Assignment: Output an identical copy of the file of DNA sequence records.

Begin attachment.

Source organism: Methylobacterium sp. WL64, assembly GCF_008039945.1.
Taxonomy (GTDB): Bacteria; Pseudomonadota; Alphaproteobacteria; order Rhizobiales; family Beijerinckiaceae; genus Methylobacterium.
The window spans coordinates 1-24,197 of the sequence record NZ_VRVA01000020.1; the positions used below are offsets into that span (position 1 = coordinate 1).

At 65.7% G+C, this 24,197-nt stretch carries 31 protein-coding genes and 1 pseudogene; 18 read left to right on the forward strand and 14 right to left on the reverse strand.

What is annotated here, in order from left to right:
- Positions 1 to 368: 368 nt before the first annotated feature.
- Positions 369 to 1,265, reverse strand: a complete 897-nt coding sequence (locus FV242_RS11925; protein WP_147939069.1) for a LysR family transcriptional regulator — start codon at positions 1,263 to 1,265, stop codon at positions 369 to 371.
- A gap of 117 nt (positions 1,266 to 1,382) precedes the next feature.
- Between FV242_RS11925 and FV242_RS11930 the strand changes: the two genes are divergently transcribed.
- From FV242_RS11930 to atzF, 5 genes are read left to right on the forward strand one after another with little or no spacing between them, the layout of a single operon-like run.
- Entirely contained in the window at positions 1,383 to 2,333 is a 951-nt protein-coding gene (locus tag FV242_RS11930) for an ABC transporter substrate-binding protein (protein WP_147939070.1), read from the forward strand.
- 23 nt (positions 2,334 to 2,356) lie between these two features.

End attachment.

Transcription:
Source organism: Methylobacterium sp. WL64, assembly GCF_008039945.1.
Taxonomy (GTDB): Bacteria; Pseudomonadota; Alphaproteobacteria; order Rhizobiales; family Beijerinckiaceae; genus Methylobacterium.
The window spans coordinates 1-24,197 of the sequence record NZ_VRVA01000020.1; the positions used below are offsets into that span (position 1 = coordinate 1).

At 65.7% G+C, this 24,197-nt stretch carries 31 protein-coding genes and 1 pseudogene; 18 read left to right on the forward strand and 14 right to left on the reverse strand.

What is annotated here, in order from left to right:
- Positions 1 to 368: 368 nt before the first annotated feature.
- Positions 369 to 1,265, reverse strand: a complete 897-nt coding sequence (locus FV242_RS11925; protein WP_147939069.1) for a LysR family transcriptional regulator — start codon at positions 1,263 to 1,265, stop codon at positions 369 to 371.
- A gap of 117 nt (positions 1,266 to 1,382) precedes the next feature.
- Between FV242_RS11925 and FV242_RS11930 the strand changes: the two genes are divergently transcribed.
- From FV242_RS11930 to atzF, 5 genes are read left to right on the forward strand one after another with little or no spacing between them, the layout of a single operon-like run.
- Entirely contained in the window at positions 1,383 to 2,333 is a 951-nt protein-coding gene (locus tag FV242_RS11930) for an ABC transporter substrate-binding protein (protein WP_147939070.1), read from the forward strand.
- 23 nt (positions 2,334 to 2,356) lie between these two features.